Origins and History of Bloopers
Most of us know what bloopers are, but when did people start recording them with cameras? When did people start using the word in the way we use it today?
The term “blooper” originates from wartime censorship. It is actually a shortening of the two words
“blue pencil,” and was used to remove unacceptable parts of documents and letters.
The earlier example of a study or recording of broadcast errors and blunders was Behind The Mike, which was a radio show. It was broadcast on NBC from 1940 to 1941 and occasionally included the radio announcers’ fibs as part of a particular segment called “Oddities in Radio.” Movie studios had begun filming “gag reels,” usually for employee viewing only, in the 1930s.
The term “blooper” was popularized by a television producer named Kermit Schaefer in the 1950s. Before this decade, the words “boner,” meaning a bone-headed mistake, and “breakdown” were used before this to mean the same thing. Schaefer’s show Pardon My Blooper! featured recordings of errors from television and radio broadcasts. Schaefer also transcribed many bloopers into a series of books that he published up until his death in 1979.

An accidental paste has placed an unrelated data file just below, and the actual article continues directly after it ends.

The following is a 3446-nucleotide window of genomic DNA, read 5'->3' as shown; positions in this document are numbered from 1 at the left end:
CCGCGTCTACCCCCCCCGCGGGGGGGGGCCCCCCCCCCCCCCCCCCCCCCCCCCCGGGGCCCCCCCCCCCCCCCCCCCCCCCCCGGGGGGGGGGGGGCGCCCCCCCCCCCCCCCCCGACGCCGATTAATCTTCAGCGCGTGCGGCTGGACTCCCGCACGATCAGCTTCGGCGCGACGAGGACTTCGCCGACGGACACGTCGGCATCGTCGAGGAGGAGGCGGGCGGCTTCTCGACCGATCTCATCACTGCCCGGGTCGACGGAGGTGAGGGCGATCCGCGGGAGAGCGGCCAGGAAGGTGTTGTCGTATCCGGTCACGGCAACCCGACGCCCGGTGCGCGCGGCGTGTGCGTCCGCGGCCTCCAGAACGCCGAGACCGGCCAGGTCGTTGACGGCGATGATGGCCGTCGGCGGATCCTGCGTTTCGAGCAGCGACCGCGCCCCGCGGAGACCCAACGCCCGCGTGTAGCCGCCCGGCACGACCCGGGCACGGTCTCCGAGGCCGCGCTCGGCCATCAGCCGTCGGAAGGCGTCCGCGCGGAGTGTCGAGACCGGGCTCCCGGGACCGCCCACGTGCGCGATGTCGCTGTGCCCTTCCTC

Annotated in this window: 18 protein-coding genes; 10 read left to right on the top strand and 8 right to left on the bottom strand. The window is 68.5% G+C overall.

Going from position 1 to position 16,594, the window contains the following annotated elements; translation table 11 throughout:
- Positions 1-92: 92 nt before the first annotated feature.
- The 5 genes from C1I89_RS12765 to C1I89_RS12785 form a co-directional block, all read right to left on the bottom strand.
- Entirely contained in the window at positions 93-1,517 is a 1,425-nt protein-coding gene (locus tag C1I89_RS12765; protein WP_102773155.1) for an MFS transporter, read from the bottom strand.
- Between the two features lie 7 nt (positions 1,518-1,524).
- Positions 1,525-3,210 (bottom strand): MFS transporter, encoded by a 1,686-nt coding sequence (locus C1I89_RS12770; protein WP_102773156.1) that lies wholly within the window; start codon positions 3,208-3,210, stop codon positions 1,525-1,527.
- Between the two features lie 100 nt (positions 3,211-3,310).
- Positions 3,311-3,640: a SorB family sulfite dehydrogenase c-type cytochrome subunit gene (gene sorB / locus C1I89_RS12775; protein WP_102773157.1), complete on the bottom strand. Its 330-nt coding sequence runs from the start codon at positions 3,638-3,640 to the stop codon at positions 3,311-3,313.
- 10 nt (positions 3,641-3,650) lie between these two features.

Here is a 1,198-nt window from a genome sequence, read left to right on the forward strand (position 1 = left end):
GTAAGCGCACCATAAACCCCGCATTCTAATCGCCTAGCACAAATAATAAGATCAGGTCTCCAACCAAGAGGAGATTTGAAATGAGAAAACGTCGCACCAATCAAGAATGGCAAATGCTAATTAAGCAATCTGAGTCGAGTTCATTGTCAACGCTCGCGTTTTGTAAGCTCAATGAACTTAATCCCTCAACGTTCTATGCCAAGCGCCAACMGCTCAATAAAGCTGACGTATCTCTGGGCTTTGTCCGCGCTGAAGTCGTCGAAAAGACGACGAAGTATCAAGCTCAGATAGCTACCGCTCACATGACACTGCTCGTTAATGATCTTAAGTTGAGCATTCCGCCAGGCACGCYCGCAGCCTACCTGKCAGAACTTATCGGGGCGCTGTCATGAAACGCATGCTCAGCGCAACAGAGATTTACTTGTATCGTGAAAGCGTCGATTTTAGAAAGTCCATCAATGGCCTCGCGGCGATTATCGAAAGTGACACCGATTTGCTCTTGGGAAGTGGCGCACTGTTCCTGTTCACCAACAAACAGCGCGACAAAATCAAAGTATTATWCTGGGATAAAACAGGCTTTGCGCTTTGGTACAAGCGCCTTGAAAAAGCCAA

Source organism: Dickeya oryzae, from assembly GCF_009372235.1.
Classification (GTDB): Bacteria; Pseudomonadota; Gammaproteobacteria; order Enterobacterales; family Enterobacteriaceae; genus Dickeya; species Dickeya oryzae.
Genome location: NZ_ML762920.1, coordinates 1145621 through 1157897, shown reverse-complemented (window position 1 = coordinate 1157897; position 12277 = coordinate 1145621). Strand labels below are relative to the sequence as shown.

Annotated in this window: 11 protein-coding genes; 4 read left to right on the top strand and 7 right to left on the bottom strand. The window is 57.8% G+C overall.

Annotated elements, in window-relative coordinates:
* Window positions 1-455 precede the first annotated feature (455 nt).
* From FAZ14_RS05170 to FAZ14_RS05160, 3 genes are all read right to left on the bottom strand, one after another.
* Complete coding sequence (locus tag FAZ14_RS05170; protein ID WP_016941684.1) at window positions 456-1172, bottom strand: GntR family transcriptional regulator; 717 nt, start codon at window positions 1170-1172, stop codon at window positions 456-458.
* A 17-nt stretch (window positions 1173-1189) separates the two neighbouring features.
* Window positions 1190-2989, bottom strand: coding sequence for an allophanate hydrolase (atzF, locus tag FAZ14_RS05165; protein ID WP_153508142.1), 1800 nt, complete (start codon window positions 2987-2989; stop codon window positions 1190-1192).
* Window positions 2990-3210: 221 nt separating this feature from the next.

Jonathan Hewat was the first person in the UK to broadcast radio bloopers. He did so toward the end of the 1980s. He would later produce a show on the same radio station called “So You Want to Run a Radio Station” that was nominated for a few awards. BBC heard of his show and started their own shows. One of the most famous examples of these was a series of six fifteen-minute programs called “Can I Take That Again?” These programs had a lot of success that caused BBC Radio 2 to start more programs called “Bloopers.”
The famous comedian Dick Emery showed his own out-takes at the end of his BBC shows in the 1970s. He called these A Comedy of Errors. Shows like It’ll be Alright on the Night (which has been running on television since 1977) have shown out-takes from film and TV.
Bloopers, out-takes, and other kinds of videos continue to be shown on television programs and at the end of movies today.